Procedure—Synovial fluid was assayed for chondroitin sulfate neo-epitopes 3B3(–) and 7D4 and glycosaminoglycan (GAG) concentration. Results were correlated with demographic data, duration of lameness, radiographic osteoarthritis score, and intra-articular lesions.

Results—The 7D4 concentrations and 7D4:GAG in synovial fluid from joints with naturally acquired CCL rupture and experimental CCL transection were similar and significantly greater than values for healthy control joints. The 3B3(–) concentrations in the CCL-deficient groups were not significantly different, although only values in the naturally acquired CCL rupture group were significantly greater than those in the healthy control group. Within the naturally acquired CCL rupture group there was a significant correlation between 3B3(–) and 7D4 concentrations. However, there were no significant correlations between biomarker concentrations and continuous demographic or diseaserelated variables or differences in biomarker concentrations with different categories of disease.

Conclusion and Clinical Relevance—Synovial fluid biomarker concentrations were significantly increased in joints with secondary osteoarthritis associated with naturally acquired or experimental CCL rupture; however, lack of apparently simple relationships with demographic variables or stage or severity of disease limits their clinical usefulness. (Am J Vet Res 2002;63:775–781)

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in American Journal of Veterinary Research


Objective—To evaluate and compare bone modeling and remodeling in fractured and non-fractured central tarsal bones (CTBs) of racing Greyhounds.

Sample—Paired cadaveric tarsi from 6 euthanized racing Greyhounds with right CTB fractures and 6 racing Greyhounds with other nontarsal injuries.

Procedures—CTBs were dissected and fractured CTBs were reconstructed. Central tarsal bones were evaluated through standard and nonscreen high-detail radiography, computed tomography, and histologic examination. The bone mineral density (BMD) was calculated adjacent to fracture planes and as a gradient on sagittal computed tomographic images. Sagittal and transverse plane sections of bone were obtained and submitted for subjective histologic assessment. Linear mixed-effects models were used to compare findings.

Results—Fractured right CTBs had greater BMD in the dorsal and midbody regions of the sagittal plane sections than did nonfractured CTBs. The BMD ratios from bone adjacent to the dorsal slab fracture planes were not different between fractured and nonfractured right CTBs.

Conclusions and Clinical Relevance—Findings supported the existence of site-specific bone adaptation in CTBs of Greyhounds, with modeling and remodeling patterns that were unique to fractured right CTBs. The dorsal and midbody regions of fractured bones had greater BMD, and fractures occurred through these zones of increased BMD.

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in American Journal of Veterinary Research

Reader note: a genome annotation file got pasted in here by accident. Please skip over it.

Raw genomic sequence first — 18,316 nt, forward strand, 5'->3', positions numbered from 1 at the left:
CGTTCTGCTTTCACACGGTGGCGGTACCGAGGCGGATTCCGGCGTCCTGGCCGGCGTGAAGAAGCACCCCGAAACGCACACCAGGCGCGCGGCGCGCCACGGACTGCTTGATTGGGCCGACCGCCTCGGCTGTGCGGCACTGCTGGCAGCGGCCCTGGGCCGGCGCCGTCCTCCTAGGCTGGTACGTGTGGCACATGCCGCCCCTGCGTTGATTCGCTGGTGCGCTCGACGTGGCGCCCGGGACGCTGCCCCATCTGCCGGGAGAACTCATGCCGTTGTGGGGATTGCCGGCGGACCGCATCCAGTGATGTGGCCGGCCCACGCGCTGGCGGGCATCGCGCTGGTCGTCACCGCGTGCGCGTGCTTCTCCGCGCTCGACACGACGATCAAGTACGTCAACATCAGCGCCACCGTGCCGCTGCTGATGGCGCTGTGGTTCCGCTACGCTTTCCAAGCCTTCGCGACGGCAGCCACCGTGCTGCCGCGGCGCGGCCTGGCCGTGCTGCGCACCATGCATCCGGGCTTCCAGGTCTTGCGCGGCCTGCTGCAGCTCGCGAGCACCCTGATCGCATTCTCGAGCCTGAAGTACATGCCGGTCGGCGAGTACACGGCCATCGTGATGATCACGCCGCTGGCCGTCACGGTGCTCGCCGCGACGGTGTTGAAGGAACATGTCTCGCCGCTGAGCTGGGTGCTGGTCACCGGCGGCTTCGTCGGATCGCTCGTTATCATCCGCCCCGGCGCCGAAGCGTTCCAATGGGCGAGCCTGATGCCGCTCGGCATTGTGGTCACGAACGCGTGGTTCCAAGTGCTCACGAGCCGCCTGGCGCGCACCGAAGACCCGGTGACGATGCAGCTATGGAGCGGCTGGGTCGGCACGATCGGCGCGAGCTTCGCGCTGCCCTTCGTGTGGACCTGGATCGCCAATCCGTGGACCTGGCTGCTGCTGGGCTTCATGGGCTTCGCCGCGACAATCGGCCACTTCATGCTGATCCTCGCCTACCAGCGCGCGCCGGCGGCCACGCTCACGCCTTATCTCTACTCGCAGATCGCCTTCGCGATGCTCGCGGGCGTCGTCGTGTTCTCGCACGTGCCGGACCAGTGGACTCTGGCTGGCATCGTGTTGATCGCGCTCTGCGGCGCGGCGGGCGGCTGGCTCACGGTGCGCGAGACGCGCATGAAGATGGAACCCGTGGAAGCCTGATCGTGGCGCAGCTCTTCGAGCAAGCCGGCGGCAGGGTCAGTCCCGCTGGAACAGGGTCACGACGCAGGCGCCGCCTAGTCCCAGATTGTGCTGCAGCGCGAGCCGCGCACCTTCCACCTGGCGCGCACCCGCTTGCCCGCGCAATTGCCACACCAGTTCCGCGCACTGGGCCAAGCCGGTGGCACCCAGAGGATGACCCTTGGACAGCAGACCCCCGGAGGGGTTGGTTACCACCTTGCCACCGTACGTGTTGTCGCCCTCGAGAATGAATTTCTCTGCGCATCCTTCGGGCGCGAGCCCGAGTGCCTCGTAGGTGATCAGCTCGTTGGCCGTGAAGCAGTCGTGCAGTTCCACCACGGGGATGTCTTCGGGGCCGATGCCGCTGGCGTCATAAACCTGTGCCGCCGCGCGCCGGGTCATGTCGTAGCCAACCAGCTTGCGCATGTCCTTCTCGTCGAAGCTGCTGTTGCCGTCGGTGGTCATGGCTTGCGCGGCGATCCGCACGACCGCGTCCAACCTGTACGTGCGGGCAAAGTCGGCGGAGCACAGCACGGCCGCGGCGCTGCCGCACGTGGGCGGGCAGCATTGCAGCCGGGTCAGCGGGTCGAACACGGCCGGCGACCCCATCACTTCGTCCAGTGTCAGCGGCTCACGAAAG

Objective—To determine the accuracy of sow culling classifications reported by lay personnel on commercial swine farms.

Design—Retrospective cohort study.

Animals—A convenience sample of 923 sows from 8 conventional, farrow-to-wean farms that followed standard operating procedures.

Procedures—Sows were examined at slaughter, and lesions were recorded. Individual production records were reviewed to determine the farm-reported reason for culling the sows, and criteria were developed to assess the accuracy of recorded culling classifications.

Results—For 209 of the 923 (23%) sows, the farm-reported culling classification was judged to be inaccurate. The culling code was considered to be inaccurate for 62 of 322 (19%) sows reportedly culled because of old age, 48 of 172 (28%) sows reportedly culled because of failure to conceive, 31 of 90 (34%) sows reportedly culled because of poor body condition, and 23 of 73 (32%) sows reportedly culled because of poor farrowing productivity.

Conclusions and Clinical Relevance—Results suggested that for commercial swine farms, farm-reported culling code classifications were frequently inaccurate. This degree of inaccuracy may cause severe limitations for studies that rely on farm-reported assessments of clinical conditions.

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in Journal of the American Veterinary Medical Association


To determine results of using interlocking nails (IN) for fixation of diaphyseal long bone fractures in dogs.


Multi-center prospective clinical trial.


134 dogs with diaphyseal fractures of the femur (n = 92), tibia (23), or humerus (19); 11 had previous unsuccessful treatments, and 103 had comminuted fractures of which 70 were classified as unstable.


All fractures were stabilized with 6- or 8-mm-diameter IN with 3.5- or 4.5-mm screws, respectively. Cerclage wires and an autogenous bone graft were used at the surgeon's discretion. Participating surgeons provided information on age, sex, weight, and breed of the dog, details of the surgery, details of any intra- or postoperative complications, fracture healing time, and limb function.


Eight dogs were lost to follow-up evaluation. In 105 of the remaining 126 dogs (83%), fractures healed without complications. For these 105 dogs, limb function was excellent (n = 90), good (12), fair (2), and poor (1). Complications developed for 21 dogs (17%); limb function after additional treatment was excellent (n = 10), good (2), fair (5), poor (1), or unreported (3). Interlocking nails broke in 9 dogs; breakage was attributed to fatigue failure because of use of too small an IN or because of insertion of the IN so that a screw hole was positioned at the fracture site.

Clinical Implications

The high success rate and low complication rate suggest that IN can be used to stabilize diaphyseal fractures in dogs. Good technique is necessary for optimal results. (J Am Vet Med Assoc 1999;214:59–66).

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in Journal of the American Veterinary Medical Association